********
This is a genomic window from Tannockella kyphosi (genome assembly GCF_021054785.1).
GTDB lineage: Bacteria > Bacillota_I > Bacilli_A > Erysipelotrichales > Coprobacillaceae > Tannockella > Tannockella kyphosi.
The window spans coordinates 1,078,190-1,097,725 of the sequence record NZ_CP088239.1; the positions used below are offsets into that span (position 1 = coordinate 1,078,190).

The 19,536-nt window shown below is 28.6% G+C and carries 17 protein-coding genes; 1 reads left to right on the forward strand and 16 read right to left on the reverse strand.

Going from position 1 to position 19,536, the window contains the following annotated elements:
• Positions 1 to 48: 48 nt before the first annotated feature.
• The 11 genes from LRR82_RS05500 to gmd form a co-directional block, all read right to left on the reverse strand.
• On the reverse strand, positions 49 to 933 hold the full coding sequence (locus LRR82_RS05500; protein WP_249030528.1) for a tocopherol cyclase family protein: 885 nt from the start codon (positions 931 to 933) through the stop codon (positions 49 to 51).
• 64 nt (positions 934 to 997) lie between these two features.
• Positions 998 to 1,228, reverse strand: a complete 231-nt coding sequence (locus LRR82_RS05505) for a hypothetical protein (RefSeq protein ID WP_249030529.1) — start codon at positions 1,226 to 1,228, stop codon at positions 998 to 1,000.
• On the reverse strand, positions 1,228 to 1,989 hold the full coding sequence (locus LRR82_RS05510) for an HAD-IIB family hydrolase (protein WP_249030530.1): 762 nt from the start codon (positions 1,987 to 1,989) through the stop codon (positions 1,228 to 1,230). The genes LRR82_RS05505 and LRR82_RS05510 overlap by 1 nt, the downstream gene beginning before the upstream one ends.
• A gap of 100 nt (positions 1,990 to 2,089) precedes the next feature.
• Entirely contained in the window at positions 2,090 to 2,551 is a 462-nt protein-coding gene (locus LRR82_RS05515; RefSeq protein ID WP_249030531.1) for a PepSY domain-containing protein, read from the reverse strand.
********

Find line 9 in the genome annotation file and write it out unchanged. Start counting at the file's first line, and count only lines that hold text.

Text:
• 64 nt (positions 934 to 997) lie between these two features.